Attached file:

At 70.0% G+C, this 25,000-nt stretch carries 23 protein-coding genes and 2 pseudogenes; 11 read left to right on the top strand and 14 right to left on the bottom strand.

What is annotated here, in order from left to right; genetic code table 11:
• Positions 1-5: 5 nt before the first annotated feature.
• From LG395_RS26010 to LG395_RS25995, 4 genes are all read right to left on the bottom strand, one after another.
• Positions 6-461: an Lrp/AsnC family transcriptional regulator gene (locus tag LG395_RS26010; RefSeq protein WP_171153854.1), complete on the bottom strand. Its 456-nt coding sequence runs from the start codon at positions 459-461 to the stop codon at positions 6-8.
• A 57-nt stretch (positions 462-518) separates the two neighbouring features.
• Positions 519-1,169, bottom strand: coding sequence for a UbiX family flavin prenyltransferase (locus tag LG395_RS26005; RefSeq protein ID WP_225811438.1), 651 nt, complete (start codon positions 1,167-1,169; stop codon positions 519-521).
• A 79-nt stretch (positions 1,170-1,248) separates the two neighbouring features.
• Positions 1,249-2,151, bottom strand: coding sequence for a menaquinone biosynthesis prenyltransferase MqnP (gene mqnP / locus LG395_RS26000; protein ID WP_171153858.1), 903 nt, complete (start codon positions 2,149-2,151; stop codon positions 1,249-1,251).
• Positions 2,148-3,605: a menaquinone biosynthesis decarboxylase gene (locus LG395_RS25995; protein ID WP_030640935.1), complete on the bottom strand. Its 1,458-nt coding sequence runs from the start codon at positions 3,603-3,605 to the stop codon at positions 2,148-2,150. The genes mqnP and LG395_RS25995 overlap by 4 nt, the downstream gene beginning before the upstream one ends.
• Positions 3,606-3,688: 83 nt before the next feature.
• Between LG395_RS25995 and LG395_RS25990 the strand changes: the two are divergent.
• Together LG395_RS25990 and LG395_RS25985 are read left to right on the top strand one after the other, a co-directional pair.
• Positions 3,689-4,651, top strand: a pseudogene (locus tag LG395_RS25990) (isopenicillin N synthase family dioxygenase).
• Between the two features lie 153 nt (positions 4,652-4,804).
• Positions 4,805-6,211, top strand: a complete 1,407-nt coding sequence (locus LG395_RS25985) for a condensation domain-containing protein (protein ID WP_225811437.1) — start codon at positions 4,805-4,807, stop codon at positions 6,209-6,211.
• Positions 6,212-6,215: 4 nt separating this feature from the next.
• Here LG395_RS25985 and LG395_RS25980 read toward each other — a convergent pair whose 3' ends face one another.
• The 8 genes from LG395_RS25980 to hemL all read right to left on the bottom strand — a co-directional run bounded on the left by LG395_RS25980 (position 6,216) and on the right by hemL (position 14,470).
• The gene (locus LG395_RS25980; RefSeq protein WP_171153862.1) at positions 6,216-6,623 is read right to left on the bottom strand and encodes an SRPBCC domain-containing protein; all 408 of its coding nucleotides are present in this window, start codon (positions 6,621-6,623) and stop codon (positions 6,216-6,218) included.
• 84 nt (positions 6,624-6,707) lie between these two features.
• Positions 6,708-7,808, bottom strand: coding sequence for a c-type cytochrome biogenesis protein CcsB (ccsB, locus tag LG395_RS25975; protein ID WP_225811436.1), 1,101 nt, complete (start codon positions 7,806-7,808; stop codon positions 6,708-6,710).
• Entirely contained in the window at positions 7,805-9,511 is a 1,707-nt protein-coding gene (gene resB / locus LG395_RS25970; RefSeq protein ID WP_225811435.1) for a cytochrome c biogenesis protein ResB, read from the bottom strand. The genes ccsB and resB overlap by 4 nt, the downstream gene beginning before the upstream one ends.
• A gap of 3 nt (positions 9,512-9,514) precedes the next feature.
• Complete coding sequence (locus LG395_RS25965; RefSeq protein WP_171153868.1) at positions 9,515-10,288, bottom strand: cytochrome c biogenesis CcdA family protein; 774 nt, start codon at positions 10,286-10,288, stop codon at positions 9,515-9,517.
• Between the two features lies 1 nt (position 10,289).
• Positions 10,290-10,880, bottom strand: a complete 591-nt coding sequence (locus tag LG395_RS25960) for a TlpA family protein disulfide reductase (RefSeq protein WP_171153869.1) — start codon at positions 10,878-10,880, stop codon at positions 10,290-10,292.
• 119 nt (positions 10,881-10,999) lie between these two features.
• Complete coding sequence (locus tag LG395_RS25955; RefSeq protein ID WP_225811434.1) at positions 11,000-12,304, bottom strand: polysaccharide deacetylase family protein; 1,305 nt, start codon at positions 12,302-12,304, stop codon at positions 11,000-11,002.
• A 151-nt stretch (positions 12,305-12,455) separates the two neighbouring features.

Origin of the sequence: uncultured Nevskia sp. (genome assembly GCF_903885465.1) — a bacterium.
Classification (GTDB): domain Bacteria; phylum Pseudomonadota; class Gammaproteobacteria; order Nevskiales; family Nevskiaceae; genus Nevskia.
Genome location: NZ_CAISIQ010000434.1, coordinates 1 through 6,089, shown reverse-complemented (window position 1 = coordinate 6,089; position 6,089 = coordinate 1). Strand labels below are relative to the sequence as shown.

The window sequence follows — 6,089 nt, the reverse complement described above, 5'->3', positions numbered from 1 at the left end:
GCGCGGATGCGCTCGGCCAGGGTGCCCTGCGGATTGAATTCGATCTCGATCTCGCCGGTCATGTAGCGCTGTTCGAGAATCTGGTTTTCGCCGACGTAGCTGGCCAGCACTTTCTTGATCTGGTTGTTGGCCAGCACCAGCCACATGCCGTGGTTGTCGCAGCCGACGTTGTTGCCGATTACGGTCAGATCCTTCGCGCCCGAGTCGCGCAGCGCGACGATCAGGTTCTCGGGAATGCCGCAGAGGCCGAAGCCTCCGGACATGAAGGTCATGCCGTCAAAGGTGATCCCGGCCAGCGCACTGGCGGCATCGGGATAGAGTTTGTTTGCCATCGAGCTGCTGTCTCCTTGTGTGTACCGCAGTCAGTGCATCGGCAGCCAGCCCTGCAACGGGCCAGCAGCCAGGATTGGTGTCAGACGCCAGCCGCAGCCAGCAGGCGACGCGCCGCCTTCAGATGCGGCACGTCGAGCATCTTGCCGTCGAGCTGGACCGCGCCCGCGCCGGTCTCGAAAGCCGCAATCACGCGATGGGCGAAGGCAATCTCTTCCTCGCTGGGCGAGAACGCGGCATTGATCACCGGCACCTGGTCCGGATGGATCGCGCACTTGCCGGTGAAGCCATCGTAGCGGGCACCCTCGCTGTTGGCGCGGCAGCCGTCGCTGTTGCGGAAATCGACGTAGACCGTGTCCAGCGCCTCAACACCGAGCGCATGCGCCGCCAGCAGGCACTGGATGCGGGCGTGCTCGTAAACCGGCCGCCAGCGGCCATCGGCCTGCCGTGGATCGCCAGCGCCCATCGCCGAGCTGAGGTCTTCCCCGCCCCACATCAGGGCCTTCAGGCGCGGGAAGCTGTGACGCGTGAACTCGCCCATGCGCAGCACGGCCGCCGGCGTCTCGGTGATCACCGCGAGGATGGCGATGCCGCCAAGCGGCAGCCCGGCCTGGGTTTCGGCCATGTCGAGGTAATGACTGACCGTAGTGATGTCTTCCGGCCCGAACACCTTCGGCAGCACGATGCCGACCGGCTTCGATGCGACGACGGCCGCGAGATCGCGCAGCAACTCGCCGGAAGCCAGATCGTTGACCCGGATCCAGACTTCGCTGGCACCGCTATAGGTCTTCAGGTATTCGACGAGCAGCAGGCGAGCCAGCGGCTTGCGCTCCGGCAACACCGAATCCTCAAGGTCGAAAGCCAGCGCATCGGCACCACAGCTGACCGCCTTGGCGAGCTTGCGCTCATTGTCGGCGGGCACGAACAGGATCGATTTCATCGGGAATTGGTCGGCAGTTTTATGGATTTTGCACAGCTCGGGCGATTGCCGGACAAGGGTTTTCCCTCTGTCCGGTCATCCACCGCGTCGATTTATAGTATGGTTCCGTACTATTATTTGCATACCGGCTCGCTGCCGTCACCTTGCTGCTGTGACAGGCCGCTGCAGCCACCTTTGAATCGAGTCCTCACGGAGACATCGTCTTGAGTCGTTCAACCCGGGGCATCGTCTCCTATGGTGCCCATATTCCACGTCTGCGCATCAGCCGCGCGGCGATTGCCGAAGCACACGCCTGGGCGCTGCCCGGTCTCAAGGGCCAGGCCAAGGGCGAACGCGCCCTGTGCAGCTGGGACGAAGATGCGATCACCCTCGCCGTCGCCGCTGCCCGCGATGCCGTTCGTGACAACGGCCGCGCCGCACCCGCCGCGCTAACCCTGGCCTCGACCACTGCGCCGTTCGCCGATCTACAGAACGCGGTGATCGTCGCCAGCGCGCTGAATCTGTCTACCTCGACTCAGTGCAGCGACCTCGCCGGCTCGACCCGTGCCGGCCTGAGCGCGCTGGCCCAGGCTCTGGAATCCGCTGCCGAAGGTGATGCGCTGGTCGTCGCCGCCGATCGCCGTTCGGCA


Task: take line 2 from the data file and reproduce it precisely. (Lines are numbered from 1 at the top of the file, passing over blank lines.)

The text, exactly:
What is annotated here, in order from left to right; genetic code table 11: